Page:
May Liquid Round-Up
After just about a month of consistent rain, Spring has finally decided to rear it’s lovely head. The last week has gifted us with the finest weather of 2012 so far, providing us all with some much needed Vitamin D to render our ghostly white bodies mild tones of caramel.
It’s most likely because we have such utterly crap weather for most of the year that we British know how to make the most of the sun. Gilles Peterson even dedicated his entire show to music that celebrates the sun last Saturday. As such, we’ve decided to add to this canon of sun-splashed sounds with a round up of the best in this month’s liquid funk – that oh-so-summery of musics.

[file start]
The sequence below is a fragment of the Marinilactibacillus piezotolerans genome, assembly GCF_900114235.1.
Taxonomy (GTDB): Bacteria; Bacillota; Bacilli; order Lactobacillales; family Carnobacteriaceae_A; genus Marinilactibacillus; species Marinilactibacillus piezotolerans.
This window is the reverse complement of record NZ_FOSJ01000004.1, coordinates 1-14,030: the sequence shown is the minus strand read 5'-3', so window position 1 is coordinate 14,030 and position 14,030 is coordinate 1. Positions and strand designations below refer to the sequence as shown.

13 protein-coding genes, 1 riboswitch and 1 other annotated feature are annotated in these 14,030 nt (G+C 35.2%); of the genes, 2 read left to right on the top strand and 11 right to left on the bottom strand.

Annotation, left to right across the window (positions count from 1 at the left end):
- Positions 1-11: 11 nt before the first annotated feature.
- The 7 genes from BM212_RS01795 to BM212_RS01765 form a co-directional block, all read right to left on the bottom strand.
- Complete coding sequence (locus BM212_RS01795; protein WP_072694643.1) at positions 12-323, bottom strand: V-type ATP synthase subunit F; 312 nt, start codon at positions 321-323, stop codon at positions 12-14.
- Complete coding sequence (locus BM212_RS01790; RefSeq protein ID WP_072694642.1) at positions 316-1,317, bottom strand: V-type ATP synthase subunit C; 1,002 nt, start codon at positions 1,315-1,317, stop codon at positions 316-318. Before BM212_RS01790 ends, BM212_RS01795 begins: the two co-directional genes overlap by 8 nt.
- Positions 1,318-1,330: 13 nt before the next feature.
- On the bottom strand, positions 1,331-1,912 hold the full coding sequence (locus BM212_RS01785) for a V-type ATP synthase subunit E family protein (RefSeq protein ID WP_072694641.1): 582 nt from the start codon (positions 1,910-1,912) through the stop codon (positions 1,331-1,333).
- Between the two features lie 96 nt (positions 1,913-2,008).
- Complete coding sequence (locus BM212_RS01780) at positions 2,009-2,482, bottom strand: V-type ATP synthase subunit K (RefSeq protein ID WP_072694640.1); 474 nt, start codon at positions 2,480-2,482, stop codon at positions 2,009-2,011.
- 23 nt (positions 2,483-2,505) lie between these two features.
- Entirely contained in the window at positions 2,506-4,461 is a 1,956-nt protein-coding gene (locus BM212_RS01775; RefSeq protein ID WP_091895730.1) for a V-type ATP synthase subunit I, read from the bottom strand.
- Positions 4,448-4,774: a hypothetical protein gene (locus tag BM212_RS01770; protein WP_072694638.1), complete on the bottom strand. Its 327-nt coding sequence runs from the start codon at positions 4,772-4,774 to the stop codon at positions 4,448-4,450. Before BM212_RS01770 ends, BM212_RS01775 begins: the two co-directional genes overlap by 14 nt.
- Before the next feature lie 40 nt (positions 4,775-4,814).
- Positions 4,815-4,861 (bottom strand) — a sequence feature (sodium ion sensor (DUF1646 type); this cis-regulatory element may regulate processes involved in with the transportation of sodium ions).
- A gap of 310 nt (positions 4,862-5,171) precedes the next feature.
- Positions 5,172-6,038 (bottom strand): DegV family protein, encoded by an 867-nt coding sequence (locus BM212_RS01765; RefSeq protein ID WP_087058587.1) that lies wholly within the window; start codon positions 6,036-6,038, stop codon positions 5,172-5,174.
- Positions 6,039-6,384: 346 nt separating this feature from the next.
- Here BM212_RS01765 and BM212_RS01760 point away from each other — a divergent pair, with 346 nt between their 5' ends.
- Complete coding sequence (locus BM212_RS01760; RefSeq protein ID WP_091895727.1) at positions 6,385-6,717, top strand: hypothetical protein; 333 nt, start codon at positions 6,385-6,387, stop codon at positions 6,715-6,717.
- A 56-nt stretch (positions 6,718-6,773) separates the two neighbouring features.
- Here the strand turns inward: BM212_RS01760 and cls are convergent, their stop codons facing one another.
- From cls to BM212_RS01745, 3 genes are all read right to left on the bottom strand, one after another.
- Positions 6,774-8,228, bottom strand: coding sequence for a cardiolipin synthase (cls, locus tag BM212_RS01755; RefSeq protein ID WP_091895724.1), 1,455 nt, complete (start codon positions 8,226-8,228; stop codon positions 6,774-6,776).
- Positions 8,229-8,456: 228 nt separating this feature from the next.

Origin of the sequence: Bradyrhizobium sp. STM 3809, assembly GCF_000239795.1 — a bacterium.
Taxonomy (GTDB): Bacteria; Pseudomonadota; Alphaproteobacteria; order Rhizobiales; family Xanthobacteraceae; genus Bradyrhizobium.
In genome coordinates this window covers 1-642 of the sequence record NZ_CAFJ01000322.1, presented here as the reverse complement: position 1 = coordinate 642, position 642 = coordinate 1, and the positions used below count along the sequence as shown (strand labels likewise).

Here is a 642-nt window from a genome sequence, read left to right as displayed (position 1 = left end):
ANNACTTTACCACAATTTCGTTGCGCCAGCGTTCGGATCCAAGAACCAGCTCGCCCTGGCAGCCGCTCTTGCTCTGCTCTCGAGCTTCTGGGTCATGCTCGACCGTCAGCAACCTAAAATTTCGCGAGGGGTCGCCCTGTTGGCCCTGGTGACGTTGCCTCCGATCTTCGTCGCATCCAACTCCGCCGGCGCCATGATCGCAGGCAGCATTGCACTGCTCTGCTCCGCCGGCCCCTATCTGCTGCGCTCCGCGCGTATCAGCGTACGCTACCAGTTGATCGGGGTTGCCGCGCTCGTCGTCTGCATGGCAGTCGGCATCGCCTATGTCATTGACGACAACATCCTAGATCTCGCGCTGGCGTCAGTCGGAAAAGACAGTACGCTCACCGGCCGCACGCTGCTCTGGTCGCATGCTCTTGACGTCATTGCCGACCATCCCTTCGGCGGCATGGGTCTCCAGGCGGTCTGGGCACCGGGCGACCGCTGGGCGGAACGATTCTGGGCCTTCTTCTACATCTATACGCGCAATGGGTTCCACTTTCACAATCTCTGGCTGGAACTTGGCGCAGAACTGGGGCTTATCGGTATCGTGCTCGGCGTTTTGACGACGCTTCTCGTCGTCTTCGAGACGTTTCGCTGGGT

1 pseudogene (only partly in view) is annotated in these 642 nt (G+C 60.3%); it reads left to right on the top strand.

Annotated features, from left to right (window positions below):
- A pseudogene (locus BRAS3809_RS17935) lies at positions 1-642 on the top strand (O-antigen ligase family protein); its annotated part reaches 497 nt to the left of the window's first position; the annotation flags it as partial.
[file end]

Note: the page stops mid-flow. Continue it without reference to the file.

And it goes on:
We’ll be looking at the following releases this month:
- dRamatic and dbAudio – Far Away / Take My Hand [Mars Recordings]
- Phil Tangent – Forgiveness / The Hardest Part [Rubik Records]
- Lenzman – How Did I Let You Go / Wordsworth [Metalheadz]
- Donnie Dubson – Donnie Dubson EP [Fokuz Recordings]
- Marky & SPY – Love Affair / Last Night [Innerground Music]
- Intersolar – Indications EP [Phuzion Digital]